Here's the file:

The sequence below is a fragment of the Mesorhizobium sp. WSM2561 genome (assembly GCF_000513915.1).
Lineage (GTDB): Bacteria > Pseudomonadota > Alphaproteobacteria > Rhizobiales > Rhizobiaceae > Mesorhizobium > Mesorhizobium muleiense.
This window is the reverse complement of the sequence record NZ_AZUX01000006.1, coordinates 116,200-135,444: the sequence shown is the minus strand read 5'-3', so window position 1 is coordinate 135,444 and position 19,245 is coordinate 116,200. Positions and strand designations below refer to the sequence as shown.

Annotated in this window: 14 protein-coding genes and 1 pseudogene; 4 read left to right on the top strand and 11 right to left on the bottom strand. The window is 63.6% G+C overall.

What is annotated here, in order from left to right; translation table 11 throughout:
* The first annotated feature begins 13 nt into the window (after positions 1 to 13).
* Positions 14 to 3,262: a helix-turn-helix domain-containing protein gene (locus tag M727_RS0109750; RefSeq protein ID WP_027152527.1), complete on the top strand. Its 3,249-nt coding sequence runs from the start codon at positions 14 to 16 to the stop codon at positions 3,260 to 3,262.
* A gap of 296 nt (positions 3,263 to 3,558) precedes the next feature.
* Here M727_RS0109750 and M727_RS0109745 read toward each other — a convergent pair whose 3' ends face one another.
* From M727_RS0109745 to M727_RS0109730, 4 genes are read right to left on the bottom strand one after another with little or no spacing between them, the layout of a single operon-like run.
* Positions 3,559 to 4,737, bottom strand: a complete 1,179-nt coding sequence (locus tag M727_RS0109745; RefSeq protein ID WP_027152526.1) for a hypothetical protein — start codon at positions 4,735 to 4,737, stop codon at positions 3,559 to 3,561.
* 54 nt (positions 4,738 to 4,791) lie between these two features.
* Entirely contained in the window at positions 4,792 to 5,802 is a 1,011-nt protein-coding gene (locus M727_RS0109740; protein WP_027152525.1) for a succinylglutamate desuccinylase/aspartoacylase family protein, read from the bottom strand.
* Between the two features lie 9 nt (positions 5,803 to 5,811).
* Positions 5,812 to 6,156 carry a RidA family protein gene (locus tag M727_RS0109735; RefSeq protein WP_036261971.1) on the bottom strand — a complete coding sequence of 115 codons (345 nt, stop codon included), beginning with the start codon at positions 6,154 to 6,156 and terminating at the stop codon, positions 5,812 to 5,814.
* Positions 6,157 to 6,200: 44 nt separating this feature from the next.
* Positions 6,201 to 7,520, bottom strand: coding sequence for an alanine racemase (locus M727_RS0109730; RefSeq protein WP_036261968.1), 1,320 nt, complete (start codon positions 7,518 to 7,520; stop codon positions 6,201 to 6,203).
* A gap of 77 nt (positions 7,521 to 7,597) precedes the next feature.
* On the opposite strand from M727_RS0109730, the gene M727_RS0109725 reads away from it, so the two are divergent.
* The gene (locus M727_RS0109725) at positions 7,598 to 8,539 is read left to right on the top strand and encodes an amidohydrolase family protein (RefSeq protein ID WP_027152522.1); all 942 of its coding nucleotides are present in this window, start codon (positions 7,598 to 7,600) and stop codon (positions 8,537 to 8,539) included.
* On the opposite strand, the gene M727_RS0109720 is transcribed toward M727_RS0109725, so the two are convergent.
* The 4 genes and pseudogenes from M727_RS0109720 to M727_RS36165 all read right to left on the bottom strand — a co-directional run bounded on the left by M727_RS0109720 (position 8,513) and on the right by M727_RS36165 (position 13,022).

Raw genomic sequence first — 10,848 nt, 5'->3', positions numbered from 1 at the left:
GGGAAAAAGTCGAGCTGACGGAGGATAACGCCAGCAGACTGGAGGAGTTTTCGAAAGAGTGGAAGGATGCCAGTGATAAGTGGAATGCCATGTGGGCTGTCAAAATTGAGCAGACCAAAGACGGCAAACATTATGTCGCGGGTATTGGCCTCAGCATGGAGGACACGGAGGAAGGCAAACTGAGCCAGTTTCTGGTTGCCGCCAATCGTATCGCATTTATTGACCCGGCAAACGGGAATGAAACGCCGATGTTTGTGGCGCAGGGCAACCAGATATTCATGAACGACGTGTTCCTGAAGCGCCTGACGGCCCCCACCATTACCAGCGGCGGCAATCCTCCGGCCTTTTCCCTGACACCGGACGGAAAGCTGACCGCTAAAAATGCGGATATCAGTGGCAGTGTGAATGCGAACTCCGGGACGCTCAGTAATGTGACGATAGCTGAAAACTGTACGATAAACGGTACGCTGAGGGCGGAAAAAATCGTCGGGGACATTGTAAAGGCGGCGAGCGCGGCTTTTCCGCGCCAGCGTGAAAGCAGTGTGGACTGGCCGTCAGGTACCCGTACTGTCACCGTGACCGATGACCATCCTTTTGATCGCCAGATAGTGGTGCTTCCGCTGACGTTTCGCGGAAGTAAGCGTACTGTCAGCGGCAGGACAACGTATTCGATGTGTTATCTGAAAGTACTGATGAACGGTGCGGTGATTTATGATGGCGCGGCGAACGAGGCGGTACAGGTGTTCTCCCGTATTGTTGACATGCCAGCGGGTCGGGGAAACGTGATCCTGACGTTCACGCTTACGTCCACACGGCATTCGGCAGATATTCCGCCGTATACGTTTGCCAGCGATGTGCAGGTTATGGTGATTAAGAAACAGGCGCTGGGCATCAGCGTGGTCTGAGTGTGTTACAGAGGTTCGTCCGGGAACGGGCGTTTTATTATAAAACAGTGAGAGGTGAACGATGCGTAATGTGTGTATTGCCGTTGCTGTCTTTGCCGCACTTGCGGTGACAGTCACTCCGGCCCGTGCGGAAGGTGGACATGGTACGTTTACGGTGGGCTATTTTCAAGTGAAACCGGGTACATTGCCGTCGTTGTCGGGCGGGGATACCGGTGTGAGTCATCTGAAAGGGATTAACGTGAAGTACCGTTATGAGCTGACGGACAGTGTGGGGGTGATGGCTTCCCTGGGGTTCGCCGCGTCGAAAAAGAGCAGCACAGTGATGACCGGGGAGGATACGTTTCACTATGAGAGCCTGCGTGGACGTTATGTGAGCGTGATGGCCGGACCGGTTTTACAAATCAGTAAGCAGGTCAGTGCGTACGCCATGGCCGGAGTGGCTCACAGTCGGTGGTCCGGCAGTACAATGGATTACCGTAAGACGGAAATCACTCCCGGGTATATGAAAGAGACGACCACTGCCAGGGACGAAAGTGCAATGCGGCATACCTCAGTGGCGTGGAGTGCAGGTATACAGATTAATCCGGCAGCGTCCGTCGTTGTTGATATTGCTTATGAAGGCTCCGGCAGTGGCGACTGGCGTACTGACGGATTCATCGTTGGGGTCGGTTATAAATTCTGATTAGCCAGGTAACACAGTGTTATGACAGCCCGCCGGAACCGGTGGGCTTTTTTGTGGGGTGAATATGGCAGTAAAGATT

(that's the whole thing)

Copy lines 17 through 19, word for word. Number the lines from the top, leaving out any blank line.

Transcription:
* Positions 6,201 to 7,520, bottom strand: coding sequence for an alanine racemase (locus M727_RS0109730; RefSeq protein WP_036261968.1), 1,320 nt, complete (start codon positions 7,518 to 7,520; stop codon positions 6,201 to 6,203).
* A gap of 77 nt (positions 7,521 to 7,597) precedes the next feature.
* On the opposite strand from M727_RS0109730, the gene M727_RS0109725 reads away from it, so the two are divergent.